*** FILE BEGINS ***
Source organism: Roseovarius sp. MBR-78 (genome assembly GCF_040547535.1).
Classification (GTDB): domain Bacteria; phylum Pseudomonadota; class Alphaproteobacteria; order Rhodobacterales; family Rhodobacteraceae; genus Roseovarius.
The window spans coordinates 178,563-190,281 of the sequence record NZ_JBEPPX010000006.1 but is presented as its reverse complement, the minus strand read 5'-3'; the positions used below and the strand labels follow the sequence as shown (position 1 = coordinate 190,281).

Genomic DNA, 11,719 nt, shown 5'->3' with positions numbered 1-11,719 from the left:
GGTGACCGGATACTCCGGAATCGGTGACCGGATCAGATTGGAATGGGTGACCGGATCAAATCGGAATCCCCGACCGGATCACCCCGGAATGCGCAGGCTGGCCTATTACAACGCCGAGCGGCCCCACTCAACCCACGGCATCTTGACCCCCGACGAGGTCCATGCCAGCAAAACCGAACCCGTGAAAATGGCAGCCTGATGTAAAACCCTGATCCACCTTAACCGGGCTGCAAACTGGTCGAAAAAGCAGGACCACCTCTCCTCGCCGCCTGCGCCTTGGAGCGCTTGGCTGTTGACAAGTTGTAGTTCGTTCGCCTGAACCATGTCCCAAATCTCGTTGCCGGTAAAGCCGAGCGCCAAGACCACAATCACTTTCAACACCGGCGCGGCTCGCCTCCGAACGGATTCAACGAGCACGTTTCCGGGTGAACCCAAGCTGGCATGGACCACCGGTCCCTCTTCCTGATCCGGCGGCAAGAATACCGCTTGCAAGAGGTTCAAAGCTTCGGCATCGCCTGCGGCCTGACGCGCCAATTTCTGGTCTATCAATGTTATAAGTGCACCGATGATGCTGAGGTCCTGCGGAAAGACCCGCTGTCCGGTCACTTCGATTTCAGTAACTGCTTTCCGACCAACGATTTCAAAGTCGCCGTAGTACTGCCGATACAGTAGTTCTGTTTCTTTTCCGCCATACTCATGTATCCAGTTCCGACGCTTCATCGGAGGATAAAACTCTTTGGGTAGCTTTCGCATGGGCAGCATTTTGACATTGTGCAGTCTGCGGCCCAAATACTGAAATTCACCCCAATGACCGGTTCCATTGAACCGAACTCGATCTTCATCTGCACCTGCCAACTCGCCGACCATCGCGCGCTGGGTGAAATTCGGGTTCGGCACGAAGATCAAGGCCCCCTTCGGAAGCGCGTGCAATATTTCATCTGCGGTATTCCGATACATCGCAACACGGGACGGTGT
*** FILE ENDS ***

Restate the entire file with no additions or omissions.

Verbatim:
Source organism: Roseovarius sp. MBR-78 (genome assembly GCF_040547535.1).
Classification (GTDB): domain Bacteria; phylum Pseudomonadota; class Alphaproteobacteria; order Rhodobacterales; family Rhodobacteraceae; genus Roseovarius.
The window spans coordinates 178,563-190,281 of the sequence record NZ_JBEPPX010000006.1 but is presented as its reverse complement, the minus strand read 5'-3'; the positions used below and the strand labels follow the sequence as shown (position 1 = coordinate 190,281).

Genomic DNA, 11,719 nt, shown 5'->3' with positions numbered 1-11,719 from the left:
GGTGACCGGATACTCCGGAATCGGTGACCGGATCAGATTGGAATGGGTGACCGGATCAAATCGGAATCCCCGACCGGATCACCCCGGAATGCGCAGGCTGGCCTATTACAACGCCGAGCGGCCCCACTCAACCCACGGCATCTTGACCCCCGACGAGGTCCATGCCAGCAAAACCGAACCCGTGAAAATGGCAGCCTGATGTAAAACCCTGATCCACCTTAACCGGGCTGCAAACTGGTCGAAAAAGCAGGACCACCTCTCCTCGCCGCCTGCGCCTTGGAGCGCTTGGCTGTTGACAAGTTGTAGTTCGTTCGCCTGAACCATGTCCCAAATCTCGTTGCCGGTAAAGCCGAGCGCCAAGACCACAATCACTTTCAACACCGGCGCGGCTCGCCTCCGAACGGATTCAACGAGCACGTTTCCGGGTGAACCCAAGCTGGCATGGACCACCGGTCCCTCTTCCTGATCCGGCGGCAAGAATACCGCTTGCAAGAGGTTCAAAGCTTCGGCATCGCCTGCGGCCTGACGCGCCAATTTCTGGTCTATCAATGTTATAAGTGCACCGATGATGCTGAGGTCCTGCGGAAAGACCCGCTGTCCGGTCACTTCGATTTCAGTAACTGCTTTCCGACCAACGATTTCAAAGTCGCCGTAGTACTGCCGATACAGTAGTTCTGTTTCTTTTCCGCCATACTCATGTATCCAGTTCCGACGCTTCATCGGAGGATAAAACTCTTTGGGTAGCTTTCGCATGGGCAGCATTTTGACATTGTGCAGTCTGCGGCCCAAATACTGAAATTCACCCCAATGACCGGTTCCATTGAACCGAACTCGATCTTCATCTGCACCTGCCAACTCGCCGACCATCGCGCGCTGGGTGAAATTCGGGTTCGGCACGAAGATCAAGGCCCCCTTCGGAAGCGCGTGCAATATTTCATCTGCGGTATTCCGATACATCGCAACACGGGACGGTGT